This is a memorable season that finishes with the most sought-after prize: the delivery of the cup of the first Swiss play-offs to captain Kaufmann, won in Davos' lovely ice rink. The guy who steals the show for the evening and for the whole championship in general is, once again, Kenta Johansson, with a good four goals in the conclusive contest that invert the score from 2-4 to 7-5! The ice rink in Davos is absolutely teeming with black and white colours, with more than 3000 season ticket holders to see and support the team. And that's when the Era of the Great Lugano Club begins. By following the motto "the winning team mustn't change", Slettvoll confronts his first season as the current champion with the same players of the previous year. In fact, the only new arrival is the goalkeeper Urs Räber, destined to alternate with Thierry Andrey as goalkeeper.
During the 1986/1987 season, with the Lugano club always at the top of the league, the author of what will become the greatest brawl in the history of the derby in Ticino drops by for a few games: Mats Hallin. 1986/87 is also the season that launches the Lugano club in Europe. Successful at first in East Berlin, the black-and-whites eliminate what – until then – had been considered the strongest western team absolutely: the Köln club! Never before had a Swiss team been able to reach its aim of playing in the European Cup's final phase. During the championships, the Lugano club confirms itself wonderfully and conquers its second national title in the play-off finals against the Kloten team. But, at the end of the season, various essential players leave the Lugano club: Waltin, Lörtscher, Kaufmann, Triulzi and Von Gunten.
In order to replace the various departures, mainly due to the withdrawal from the contests, the following players are called for the 1987/1988 season: the Finn Kari Pekka Eloranta, Peter Jaks, Thomas Vrabec, Didier Massy and Remo Walder. Even though Slettvoll still has to build a whole team, the Lugano club confirms itself as the championship's leader. In fact, after its dominance in the regular season, it attains its third title in a row in the play-offs, at the expenses of the Kloten team.
The black-and-whites impose themselves in the final in three games and win the last game at the Resega; the goal was shot by Vrabec in the extra time in front of the eyes of the literally delirious North End! A note of respect for the European Cup, too, which took place in an enthusiastic Resega. The guests of honour are no less than the legendary CSKA Moscow, the then great world leader with the legendary Larionov, Makarov, Krutov and Fetisov!, and the teams Färjestad and Kosice.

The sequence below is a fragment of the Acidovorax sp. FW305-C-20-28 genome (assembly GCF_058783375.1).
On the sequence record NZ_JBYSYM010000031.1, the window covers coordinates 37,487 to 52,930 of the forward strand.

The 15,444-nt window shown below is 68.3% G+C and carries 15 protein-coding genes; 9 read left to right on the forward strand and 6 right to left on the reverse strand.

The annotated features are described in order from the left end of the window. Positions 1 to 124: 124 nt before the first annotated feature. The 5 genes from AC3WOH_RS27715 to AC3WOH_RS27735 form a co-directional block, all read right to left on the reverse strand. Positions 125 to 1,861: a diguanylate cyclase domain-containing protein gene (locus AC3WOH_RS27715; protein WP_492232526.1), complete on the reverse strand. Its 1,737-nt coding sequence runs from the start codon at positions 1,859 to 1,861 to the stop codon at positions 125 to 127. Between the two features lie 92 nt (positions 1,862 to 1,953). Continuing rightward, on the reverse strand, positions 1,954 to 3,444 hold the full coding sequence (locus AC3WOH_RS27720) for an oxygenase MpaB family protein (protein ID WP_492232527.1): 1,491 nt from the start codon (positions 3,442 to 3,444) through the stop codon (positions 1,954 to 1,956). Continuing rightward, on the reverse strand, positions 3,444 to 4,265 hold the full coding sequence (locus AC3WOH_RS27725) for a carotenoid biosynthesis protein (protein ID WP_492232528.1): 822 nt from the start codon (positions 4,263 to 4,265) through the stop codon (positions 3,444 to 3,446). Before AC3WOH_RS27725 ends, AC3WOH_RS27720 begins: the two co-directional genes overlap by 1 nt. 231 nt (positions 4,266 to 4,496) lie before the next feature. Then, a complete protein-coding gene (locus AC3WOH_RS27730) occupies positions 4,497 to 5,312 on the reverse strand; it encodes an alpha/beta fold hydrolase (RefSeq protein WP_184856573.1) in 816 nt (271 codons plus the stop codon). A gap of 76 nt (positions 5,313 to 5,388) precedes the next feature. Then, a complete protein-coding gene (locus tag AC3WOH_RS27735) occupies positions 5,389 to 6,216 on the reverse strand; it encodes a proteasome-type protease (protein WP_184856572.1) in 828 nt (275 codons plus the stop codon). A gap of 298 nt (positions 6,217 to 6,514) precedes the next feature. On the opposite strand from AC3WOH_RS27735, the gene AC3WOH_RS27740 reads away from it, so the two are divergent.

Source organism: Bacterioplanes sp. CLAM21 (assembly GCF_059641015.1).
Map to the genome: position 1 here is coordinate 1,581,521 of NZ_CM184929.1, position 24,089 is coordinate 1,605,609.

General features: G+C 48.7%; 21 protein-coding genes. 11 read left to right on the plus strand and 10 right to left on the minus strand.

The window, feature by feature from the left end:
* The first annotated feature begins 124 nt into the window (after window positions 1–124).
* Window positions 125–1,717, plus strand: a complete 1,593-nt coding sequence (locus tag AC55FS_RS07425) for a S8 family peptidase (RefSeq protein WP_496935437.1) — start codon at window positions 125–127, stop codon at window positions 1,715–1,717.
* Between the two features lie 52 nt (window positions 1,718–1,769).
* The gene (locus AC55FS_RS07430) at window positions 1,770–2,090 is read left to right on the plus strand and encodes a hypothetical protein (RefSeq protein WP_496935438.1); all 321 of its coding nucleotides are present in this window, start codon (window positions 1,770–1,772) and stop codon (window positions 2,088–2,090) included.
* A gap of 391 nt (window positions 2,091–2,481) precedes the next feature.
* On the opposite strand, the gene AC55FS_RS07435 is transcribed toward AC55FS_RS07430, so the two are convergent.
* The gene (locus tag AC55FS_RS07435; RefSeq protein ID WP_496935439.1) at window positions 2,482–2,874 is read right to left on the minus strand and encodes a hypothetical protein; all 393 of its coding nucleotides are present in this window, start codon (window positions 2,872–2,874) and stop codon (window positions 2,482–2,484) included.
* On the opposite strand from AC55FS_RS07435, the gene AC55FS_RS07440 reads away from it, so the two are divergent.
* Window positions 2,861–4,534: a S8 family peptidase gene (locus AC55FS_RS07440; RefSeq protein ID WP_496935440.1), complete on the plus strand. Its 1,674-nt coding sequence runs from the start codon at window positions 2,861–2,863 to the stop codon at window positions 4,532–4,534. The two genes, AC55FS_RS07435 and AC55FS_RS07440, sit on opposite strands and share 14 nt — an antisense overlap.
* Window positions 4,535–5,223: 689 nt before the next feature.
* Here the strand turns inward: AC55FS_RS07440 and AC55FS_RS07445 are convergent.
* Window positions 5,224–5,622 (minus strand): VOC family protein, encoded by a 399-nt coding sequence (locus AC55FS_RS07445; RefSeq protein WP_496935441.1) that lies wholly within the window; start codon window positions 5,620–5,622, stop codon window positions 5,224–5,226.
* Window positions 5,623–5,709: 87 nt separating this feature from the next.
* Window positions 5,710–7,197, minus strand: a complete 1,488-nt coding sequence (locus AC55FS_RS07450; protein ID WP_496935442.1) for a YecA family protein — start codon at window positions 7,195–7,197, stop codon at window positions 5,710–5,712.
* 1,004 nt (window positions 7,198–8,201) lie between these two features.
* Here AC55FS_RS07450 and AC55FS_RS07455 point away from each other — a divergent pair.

However, the Lugano team has no power whatsoever against these sacred monsters of European hockey. The Lugano team of John Slettvoll and Geo Mantegazza conquers the first place in the regular 1988/1989 season, too. With the arrival of spring, however, the bears in Berne wake up from their dormancy and the men in the federal capital pinch the Lugano team's title!
The never-ending challenge is concluded after five battles at the Resega, in front of the incredulous eyes of the black-and-white fans.
For the first time after the introduction of the play-offs, the Lugano team leaves the national title to an opponent. This deeply-felt disappointment leads to the difficult separation of the public from its great idol: Kenta Johansson. With him, even Peter Jaks returns to his Ambrì team and Thierry Andrey leaves the Lugano club, too.
The goalkeeper Markus Bachschmied, the defender Patrice Brasey and the unknown American Lane Mc Donald are called in order to re-launch the Lugano team in the 1989/1990 season. Unfortunately, the last-named, late in the championship, must abandon hockey because of a serious problem with an eye. The Lugano team is forced to look for a new foreigner and engages the Czech Dusan Pasek. Disqualified after a violent brawl against the Ambrì team, the wizard Slettvoll decides to call a small Japanese-Canadian to Lugano for the play-offs, Steve Tsujiura.